You who have been cursed with a religious upbringing which you are now questioning, this letter is for you. You who are starting to doubt whether an ancient text really offers you much worthwhile guidance about how to live your life today, this letter is for you. You who are now managing to break free from superstition and trying to come to terms with what it means to be an atheist, this letter is for you.
Yes, that’s right – I said “atheist.” I know you were raised to believe that this is the worst insult imaginable, but it is not. An atheist is someone who does not answer “yes” when asked whether he or she believes in any sort of god or gods. It has nothing to do with Communism, Satanism, evil, immorality, or any of what you have probably been taught about it. There is also no need for you to be confused about agnosticism, for it is superfluous here. Self-described agnostics are merely atheists who do not like the negative connotations some religious folk have with atheism. If you no longer answer a confident “yes” to the question of god or gods, you are an atheist.
I wish I could tell you that life as an atheist was going to be easy. It won’t. Of course, you probably already know that most that is worthwhile does not come easily. Your life will be harder if you happen to live in any of the more conservative parts of America. As an atheist, you belong to the most hated minority group in America. Not a pleasant thought, is it? It is fairly likely that you will experience slights, discrimination, and even hatred, all because you do not believe what they believe.
And yet, this is a price worth paying for your new found freedom. Remember that movie, The Matrix, that was so popular? Well, you are sort of like Neo once he was freed from the matrix of religion. Reality might not have been quite as appealing as the matrix (or your pastor) made it our to be, but it is real. You are just starting to get a taste of true freedom, freed from the confines of religious delusion, and this will grow as you learn to be comfortable with living in contact with reality. You will learn that religion has little to do with happiness or morality and discover a compelling alternative in the form of secular humanism. You will find that freedom from religion permits you to find your own meaning, whether it is in nature, from exploring your interests and passions, etc. You will experience the joy of acting in accordance with timeless moral precepts in which ethical behavior is not tied to threats of eternal damnation or false promises of immortality.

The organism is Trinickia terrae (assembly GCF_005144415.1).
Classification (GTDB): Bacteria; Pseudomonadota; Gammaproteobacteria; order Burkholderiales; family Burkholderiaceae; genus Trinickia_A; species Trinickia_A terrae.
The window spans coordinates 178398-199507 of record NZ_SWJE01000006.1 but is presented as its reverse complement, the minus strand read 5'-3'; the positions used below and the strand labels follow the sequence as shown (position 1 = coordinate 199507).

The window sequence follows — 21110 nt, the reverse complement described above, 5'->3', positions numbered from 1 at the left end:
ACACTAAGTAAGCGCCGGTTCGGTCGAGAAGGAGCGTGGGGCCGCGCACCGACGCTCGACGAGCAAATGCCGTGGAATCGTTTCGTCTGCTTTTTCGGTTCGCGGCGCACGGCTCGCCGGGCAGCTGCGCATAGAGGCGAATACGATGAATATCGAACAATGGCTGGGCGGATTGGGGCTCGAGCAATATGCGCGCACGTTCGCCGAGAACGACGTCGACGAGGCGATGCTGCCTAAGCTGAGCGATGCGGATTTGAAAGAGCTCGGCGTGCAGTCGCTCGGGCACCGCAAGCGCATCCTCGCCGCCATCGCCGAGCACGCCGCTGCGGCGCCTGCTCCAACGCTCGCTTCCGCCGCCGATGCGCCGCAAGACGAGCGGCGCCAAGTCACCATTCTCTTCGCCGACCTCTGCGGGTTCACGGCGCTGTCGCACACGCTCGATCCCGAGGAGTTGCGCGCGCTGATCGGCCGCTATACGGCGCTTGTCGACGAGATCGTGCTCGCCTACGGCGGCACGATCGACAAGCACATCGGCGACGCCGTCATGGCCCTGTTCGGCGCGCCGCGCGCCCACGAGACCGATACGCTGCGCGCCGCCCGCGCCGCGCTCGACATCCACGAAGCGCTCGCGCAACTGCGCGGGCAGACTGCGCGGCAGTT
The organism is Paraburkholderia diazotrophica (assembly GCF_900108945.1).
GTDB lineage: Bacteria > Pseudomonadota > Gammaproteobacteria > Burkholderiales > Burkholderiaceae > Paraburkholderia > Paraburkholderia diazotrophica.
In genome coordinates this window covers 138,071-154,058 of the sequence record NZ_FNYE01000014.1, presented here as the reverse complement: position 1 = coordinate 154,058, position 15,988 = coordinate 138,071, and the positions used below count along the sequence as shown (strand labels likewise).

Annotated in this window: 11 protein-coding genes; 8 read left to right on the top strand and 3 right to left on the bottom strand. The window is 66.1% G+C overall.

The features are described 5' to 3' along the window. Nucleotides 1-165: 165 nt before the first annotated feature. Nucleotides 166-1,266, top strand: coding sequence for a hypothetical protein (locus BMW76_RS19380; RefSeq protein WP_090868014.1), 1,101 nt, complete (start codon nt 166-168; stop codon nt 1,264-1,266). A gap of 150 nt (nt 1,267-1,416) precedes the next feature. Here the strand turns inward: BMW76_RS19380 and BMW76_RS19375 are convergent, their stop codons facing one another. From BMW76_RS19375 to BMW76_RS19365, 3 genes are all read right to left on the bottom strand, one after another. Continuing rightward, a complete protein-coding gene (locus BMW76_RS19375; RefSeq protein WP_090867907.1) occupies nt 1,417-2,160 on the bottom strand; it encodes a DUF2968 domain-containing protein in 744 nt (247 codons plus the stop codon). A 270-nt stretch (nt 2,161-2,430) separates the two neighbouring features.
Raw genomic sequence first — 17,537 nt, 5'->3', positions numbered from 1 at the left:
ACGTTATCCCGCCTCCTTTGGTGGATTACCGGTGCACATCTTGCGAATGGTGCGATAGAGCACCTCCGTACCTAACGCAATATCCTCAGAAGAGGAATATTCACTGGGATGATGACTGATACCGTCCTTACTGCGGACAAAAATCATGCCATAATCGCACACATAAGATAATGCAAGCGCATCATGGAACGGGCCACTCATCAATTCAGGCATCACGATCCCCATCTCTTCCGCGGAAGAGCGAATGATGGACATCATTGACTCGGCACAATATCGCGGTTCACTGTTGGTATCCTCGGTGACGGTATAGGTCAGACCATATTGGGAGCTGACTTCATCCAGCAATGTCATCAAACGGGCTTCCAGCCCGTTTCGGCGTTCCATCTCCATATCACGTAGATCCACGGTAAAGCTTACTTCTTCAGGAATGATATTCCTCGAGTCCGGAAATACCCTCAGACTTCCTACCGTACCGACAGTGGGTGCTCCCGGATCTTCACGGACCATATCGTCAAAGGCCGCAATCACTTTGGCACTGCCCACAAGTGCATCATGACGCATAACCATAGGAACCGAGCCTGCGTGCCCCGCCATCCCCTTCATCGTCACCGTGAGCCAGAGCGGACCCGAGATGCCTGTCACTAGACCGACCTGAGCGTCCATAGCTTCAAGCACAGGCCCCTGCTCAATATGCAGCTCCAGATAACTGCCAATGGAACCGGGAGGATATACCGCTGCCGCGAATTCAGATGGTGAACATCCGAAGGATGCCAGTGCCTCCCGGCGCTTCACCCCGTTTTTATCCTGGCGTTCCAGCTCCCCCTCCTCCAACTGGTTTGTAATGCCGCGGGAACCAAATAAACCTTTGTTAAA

The task before you now is one of learning how to become your kind of atheist. You need not conform to anyone’s stereotype about how atheists are supposed to act. Do not feel guilty if you decide to keep your lack of belief to yourself, sharing it only with a close circle of trusted others. But similarly, do not feel guilty if you decide to be open about your atheism, move toward activism, and/or decide to work toward changing public attitudes toward atheists. The point is, you need to learn to become comfortable in your own skin. We atheists are a diverse group, and there is plenty of room for you to be your kind of atheist, whatever that may be.
Atheists are a wonderful bunch, but there is nothing that you could call a recognizable atheist community in the sense that might be familiar to ex-Christians. However, many of us are doing what we can to facilitate the growth of various communities, online or in the real world. Atheists are among the most intelligent, witty, hilarious, thoughtful, and compassionate people you could hope to find. We may not always agree, but this is part of the beauty of not having a dogma – it frees us to interact on a much more meaningful level.